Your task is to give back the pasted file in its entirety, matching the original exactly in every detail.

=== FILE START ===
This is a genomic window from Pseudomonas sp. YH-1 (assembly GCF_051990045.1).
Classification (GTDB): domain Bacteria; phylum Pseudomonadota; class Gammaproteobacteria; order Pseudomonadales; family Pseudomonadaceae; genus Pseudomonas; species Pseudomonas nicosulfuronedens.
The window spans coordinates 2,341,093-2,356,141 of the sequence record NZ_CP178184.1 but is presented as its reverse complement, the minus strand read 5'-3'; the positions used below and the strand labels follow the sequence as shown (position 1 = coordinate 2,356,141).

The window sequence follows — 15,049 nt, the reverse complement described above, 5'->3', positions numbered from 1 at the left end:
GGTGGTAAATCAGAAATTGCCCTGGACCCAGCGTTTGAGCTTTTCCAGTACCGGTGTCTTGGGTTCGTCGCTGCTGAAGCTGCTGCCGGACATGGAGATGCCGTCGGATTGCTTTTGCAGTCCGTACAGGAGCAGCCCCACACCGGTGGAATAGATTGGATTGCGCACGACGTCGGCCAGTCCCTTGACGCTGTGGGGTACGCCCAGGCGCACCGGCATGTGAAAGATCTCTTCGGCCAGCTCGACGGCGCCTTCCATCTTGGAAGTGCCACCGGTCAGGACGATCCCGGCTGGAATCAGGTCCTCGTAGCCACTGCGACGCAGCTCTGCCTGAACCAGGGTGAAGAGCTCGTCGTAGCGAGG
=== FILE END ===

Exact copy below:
This is a genomic window from Pseudomonas sp. YH-1 (assembly GCF_051990045.1).
Classification (GTDB): domain Bacteria; phylum Pseudomonadota; class Gammaproteobacteria; order Pseudomonadales; family Pseudomonadaceae; genus Pseudomonas; species Pseudomonas nicosulfuronedens.
The window spans coordinates 2,341,093-2,356,141 of the sequence record NZ_CP178184.1 but is presented as its reverse complement, the minus strand read 5'-3'; the positions used below and the strand labels follow the sequence as shown (position 1 = coordinate 2,356,141).

The window sequence follows — 15,049 nt, the reverse complement described above, 5'->3', positions numbered from 1 at the left end:
GGTGGTAAATCAGAAATTGCCCTGGACCCAGCGTTTGAGCTTTTCCAGTACCGGTGTCTTGGGTTCGTCGCTGCTGAAGCTGCTGCCGGACATGGAGATGCCGTCGGATTGCTTTTGCAGTCCGTACAGGAGCAGCCCCACACCGGTGGAATAGATTGGATTGCGCACGACGTCGGCCAGTCCCTTGACGCTGTGGGGTACGCCCAGGCGCACCGGCATGTGAAAGATCTCTTCGGCCAGCTCGACGGCGCCTTCCATCTTGGAAGTGCCACCGGTCAGGACGATCCCGGCTGGAATCAGGTCCTCGTAGCCACTGCGACGCAGCTCTGCCTGAACCAGGGTGAAGAGCTCGTCGTAGCGAGG